IES Indoor Report UGR Table

Unified Glare Rating (UGR) is a psychological measure of Discomfort Glare in interior lighting applications. It can be calculated precisely for a specific lighting arrangement using AGi32, or can be summarized for typical scenarios by a table as displayed in Photometric Toolbox. UGR is defined by document CIE 117-1995, *Discomfort Glare in Interior Lighting*, and clarified in terms of the tabular display in CIE 190:2010, *Calculation and Presentation of Unified Glare Rating Tables for Indoor Lighting Luminaires*.

Tabular data can be displayed in an "Uncorrected" or "Corrected" format. Uncorrected data is displayed per 1000 lumens. Corrected data is displayed per the actual luminaire lumen output. Photometric Toolbox can display the data using either method. The selection is made at the top of the dialog where the tabular data will immediately change to reflect the selection.

The last selected method will be recorded in the Settings (Settings button) and will be used for subsequent files. The default selection is corrected data. Corrected data will more closely resemble the actual calculations when performed in AGi32 as it is based on the actual luminaire lumen output. Uncorrected data should be used to compare with European-sourced information where the normalization of data per 1000 lumens is common. Normalizing (uncorrected data) is useful for comparing relative performance between luminaires by assuming they have identical lumen output (1000).

The UGR rating scale has a practical range of 10 to 30 (unitless). The higher the number the more likely the luminaire will cause discomfort glare. Values less then ten indicate little to no glare. The intention of the tabular method of UGR calculation is to provide an easy way to compare different luminaires as applied in a typical uniform layout.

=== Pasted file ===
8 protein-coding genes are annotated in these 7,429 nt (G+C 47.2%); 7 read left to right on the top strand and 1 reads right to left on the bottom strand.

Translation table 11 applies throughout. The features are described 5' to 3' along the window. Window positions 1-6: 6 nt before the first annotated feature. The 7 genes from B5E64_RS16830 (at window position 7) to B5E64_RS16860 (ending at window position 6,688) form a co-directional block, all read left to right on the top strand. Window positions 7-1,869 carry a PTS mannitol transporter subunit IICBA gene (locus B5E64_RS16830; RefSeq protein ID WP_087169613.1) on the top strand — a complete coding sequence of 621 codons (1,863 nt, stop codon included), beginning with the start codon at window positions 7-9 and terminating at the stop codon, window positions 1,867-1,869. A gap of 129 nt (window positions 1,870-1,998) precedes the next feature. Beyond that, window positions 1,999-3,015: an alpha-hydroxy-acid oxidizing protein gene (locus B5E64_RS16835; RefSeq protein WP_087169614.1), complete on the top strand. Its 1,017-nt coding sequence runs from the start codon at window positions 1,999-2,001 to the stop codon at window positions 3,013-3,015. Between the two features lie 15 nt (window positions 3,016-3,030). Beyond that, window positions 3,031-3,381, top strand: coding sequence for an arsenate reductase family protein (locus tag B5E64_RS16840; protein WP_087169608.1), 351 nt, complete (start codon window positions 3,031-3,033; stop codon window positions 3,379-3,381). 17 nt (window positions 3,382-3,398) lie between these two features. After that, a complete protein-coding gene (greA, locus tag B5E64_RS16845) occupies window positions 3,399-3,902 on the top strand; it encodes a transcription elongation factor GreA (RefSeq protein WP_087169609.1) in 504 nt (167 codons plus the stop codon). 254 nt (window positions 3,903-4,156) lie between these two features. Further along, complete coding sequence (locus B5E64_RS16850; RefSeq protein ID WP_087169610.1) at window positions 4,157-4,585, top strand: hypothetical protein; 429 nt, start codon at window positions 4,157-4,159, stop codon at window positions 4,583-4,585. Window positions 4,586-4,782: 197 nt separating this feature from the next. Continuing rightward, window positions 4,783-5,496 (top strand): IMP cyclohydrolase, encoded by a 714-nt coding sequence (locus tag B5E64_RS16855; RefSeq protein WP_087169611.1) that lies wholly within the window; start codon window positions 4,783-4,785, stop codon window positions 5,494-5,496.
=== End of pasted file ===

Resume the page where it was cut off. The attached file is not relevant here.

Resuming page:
UGR is a function of luminaire luminance in the offending zones, background luminance and room size. Luminaires with greater high angle brightness in rooms with low surface reflectances will typically produce the highest UGR values. Larger rooms typically produce higher UGR as there are more sources in the observer's field of view.

The Maximum UGR value from the table is displayed at the bottom. This is a theoretical maximum based on the assumptions used to render the table of values. It may not be the actual maximum for unusual luminaire arrangements, very low reflectances or very large rooms when calculate precisely using AGi32.

Limitations:

- UGR is not applicable to completely indirect lighting systems or luminous ceilings.
- UGR is not applicable for point sources.
- UGR cannot be computed for very thin (pencil-like) beam patterns pointing straight down.

Reading the UGR Table

Assumptions:

- Luminaire mounting height above observer's eye (H) = 2 meters
- Luminaire spacing = 2 meters (spacing /height ratio is 1:1)
- Observer eye height = 1.2 meters
- Observer positions are at the midpoint of the back and side walls with horizontal line of sight towards the midpoint of the opposite wall
- Room dimensions (X, Y) are expressed in terms of mounting height (H)

The calculation of UGR is independent of the height of the luminaires above the observer's eye (H) and luminaire spacing (also = H). As H changes the size of the room and spacing of the luminaires will change as well.

A typical corrected UGR table is shown below. Follow these steps to determine the UGR value:

- Determine room size. This can be expressed in terms of the number of luminaires in each direction.
- Determine reflectances of the room surfaces/cavities*.
- Determine viewing direction: crosswise or endwise relative to the luminaire dimensions (if not symmetrical) (see graphic image below).
- Read the UGR value from the table.

* Cavity reflectances must be determined from a cavity reflectance table according to the formula for the cavity reflectance (see the IES handbook). This is not often necessary as the floor cavity (floor to work plane) is always 20% in the table. The ceiling cavity reflectance is only different from the actual ceiling reflectance if the luminaires are suspended. In this case, due to the broad nature of the table values it is typically safe to simply use the ceiling reflectance value, or drop down by one column from the actual reflectance as a conservative rule of thumb.